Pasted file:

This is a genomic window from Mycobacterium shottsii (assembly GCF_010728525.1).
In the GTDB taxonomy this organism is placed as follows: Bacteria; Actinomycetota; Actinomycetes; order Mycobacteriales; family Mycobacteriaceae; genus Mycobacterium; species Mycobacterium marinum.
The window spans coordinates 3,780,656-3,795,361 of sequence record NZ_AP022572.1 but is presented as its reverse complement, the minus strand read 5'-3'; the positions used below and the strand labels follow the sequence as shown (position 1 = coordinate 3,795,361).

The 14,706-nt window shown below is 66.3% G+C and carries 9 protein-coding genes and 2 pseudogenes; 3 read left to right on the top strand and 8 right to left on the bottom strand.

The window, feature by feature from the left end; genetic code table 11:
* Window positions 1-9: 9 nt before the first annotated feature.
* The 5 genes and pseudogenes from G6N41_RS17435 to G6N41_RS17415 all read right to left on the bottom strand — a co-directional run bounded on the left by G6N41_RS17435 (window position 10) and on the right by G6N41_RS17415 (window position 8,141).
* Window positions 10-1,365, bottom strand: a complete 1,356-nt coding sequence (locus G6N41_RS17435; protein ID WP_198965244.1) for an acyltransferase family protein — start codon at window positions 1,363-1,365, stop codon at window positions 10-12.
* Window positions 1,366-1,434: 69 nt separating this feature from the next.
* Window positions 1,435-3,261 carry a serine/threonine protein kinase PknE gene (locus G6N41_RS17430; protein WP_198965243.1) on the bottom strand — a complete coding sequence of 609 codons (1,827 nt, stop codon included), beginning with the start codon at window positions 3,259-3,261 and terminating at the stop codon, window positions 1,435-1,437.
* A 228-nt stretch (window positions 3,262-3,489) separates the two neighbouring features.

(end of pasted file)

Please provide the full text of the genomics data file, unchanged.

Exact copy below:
This is a genomic window from Mycobacterium shottsii (assembly GCF_010728525.1).
In the GTDB taxonomy this organism is placed as follows: Bacteria; Actinomycetota; Actinomycetes; order Mycobacteriales; family Mycobacteriaceae; genus Mycobacterium; species Mycobacterium marinum.
The window spans coordinates 3,780,656-3,795,361 of sequence record NZ_AP022572.1 but is presented as its reverse complement, the minus strand read 5'-3'; the positions used below and the strand labels follow the sequence as shown (position 1 = coordinate 3,795,361).

The 14,706-nt window shown below is 66.3% G+C and carries 9 protein-coding genes and 2 pseudogenes; 3 read left to right on the top strand and 8 right to left on the bottom strand.

The window, feature by feature from the left end; genetic code table 11:
* Window positions 1-9: 9 nt before the first annotated feature.
* The 5 genes and pseudogenes from G6N41_RS17435 to G6N41_RS17415 all read right to left on the bottom strand — a co-directional run bounded on the left by G6N41_RS17435 (window position 10) and on the right by G6N41_RS17415 (window position 8,141).
* Window positions 10-1,365, bottom strand: a complete 1,356-nt coding sequence (locus G6N41_RS17435; protein ID WP_198965244.1) for an acyltransferase family protein — start codon at window positions 1,363-1,365, stop codon at window positions 10-12.
* Window positions 1,366-1,434: 69 nt separating this feature from the next.
* Window positions 1,435-3,261 carry a serine/threonine protein kinase PknE gene (locus G6N41_RS17430; protein WP_198965243.1) on the bottom strand — a complete coding sequence of 609 codons (1,827 nt, stop codon included), beginning with the start codon at window positions 3,259-3,261 and terminating at the stop codon, window positions 1,435-1,437.
* A 228-nt stretch (window positions 3,262-3,489) separates the two neighbouring features.